"We are, by far, the smallest administrative staff in the conference," DeCarolis said. "With a lot of people wearing a lot of different hats ... you run the risk of things falling through the cracks, and certainly we will take some responsibility for that."

The $1.2 million, should it all have to be paid, will be a blow for the athletic department, which already ran a $5.9 million deficit in 2008-09, and will also have to pay for a new coach. DeCarolis said he plans to pay Wagner from athletic department funds, but that the money, if necessary, could be borrowed from the university's general fund.

The general fund, however, could be in for a serious hit in light of last week's announcement by Governor Ted Kulongoski of significant shortfalls in the state budget, which could make layoffs mandatory.

Wagner was as intense a person as anyone on campus, and as a result, could be equally polarizing, in her efforts to succeed in the tough Pac-10 conference. This is something both her supporters and her detractors, including many who have been both, do all agree on.

DeCarolis said the search for Wagner's replace would start immediately, with the hope of filling the position by July 1st., and noted that the department has already received, "double-digit inquiries" from people interested in the position.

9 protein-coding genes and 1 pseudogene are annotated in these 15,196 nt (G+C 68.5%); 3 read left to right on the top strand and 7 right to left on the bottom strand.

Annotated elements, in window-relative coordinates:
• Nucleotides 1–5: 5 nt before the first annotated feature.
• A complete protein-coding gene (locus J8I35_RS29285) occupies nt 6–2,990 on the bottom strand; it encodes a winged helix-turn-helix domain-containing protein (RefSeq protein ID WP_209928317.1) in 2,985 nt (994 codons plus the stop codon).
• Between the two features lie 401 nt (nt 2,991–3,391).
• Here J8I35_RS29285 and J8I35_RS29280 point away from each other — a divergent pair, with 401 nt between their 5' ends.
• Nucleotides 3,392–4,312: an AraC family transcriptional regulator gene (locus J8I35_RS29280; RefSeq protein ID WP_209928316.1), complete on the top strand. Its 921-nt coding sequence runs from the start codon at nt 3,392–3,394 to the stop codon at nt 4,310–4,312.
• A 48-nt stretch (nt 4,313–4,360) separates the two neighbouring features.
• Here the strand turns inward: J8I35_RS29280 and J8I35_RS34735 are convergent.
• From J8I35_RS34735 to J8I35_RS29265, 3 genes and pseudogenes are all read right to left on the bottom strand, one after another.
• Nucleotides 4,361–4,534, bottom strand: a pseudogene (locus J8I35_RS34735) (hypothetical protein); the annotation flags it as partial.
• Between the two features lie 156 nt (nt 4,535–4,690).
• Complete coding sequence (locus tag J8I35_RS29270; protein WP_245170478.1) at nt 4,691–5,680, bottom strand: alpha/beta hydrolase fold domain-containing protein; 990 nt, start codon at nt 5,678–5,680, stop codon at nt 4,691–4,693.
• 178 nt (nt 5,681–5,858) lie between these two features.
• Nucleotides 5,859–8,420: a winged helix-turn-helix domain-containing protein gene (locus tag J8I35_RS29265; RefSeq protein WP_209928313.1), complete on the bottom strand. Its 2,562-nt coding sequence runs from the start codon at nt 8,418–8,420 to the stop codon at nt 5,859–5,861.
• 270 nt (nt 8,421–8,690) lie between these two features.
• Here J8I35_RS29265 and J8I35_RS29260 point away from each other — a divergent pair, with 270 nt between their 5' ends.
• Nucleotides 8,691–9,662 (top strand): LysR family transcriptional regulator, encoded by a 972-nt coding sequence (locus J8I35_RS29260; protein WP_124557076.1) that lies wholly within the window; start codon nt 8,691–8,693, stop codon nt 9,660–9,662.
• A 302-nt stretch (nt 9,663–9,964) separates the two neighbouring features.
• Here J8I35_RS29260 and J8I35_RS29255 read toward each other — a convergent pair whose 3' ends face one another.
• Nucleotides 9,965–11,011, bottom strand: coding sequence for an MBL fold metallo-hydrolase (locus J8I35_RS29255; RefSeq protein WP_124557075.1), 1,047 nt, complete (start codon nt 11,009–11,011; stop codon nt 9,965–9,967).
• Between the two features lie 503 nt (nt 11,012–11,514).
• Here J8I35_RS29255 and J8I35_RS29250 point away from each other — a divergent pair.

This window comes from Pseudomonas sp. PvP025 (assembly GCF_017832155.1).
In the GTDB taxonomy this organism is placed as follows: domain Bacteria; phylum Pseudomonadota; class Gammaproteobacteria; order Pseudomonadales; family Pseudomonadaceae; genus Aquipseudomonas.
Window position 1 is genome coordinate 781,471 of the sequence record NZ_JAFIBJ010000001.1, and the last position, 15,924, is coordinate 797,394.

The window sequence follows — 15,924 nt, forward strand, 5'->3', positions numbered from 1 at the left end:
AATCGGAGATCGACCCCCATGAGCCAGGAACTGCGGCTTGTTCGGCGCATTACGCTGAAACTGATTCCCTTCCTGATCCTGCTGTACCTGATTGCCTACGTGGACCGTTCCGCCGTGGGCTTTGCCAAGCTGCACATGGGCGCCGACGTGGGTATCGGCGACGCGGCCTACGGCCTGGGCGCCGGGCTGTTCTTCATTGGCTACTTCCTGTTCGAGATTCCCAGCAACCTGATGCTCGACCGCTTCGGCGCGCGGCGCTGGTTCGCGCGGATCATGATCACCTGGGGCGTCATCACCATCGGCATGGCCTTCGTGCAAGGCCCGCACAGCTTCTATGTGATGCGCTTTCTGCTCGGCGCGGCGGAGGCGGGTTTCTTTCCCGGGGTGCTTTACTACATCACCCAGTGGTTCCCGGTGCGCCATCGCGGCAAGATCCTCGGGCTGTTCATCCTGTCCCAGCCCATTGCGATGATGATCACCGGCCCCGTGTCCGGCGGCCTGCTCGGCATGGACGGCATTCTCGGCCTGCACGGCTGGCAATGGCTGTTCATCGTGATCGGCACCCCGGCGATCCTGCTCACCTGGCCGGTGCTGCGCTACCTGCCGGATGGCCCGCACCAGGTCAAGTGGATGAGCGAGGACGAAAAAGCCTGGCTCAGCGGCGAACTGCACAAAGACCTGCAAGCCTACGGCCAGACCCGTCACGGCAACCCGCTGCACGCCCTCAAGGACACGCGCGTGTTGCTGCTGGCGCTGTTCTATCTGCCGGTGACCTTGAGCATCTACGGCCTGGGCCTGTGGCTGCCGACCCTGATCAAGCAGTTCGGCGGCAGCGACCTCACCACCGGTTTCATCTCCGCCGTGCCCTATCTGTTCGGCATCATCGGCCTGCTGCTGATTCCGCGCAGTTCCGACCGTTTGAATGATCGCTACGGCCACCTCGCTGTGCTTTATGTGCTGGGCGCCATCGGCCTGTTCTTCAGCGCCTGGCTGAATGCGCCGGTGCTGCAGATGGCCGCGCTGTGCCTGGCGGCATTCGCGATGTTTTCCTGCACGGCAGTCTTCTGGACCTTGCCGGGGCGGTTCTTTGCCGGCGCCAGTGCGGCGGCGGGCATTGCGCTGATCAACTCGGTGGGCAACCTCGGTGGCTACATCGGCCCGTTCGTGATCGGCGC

The $1.2 million Wagner is still owed, coupled with the department's budget problems, will make hiring Wagner's successor more difficult, DeCarolis acknowledged. As a result, DeCarolis expects the next coach to start with a lower salary, and have their contract backloaded once the Beavers have finished making payments to Wagner.

DeCaroli declined to name any of the names that have inquired, or who might be on the Beavers' short list. But the next coach, in addition to having to be patient to get paid, will also have to be patient with players, as a total change in culture will be necessary to address perceptions.

With nearly no one left, the team in the next year or so is certain to see more than their share of struggles due to youth, which will tax the patients of the fan base as well. The challenge may consume the next coach, and it could be an even more difficult stretch ahead for OSU women's hoops in the next few years. Whether the next coach will survive long enough to still be on the sideline when the backloading of the contract pays out is debatable, and could snow-ball into another expensive stretch of double payments, made worse by declining gate receipts.

The Wagner situation becomes the first high profile failure in DeCarolis' run of coaching contracts, which included packages to retain football coach Mike Riley and baseball coach Pat Casey, as well as adding men's basketball coach Craig Robinson. For a while, Wagner was seen as another good get by Bobby D, but that has proved to be fools' gold, or worse, only a year after consecutive seasons of improvement, and a trip to the postseason.

It's time now for a shrewd hire, and also some economic moves that will need to make the made for ESPN TCU road game payoff pale in comparison.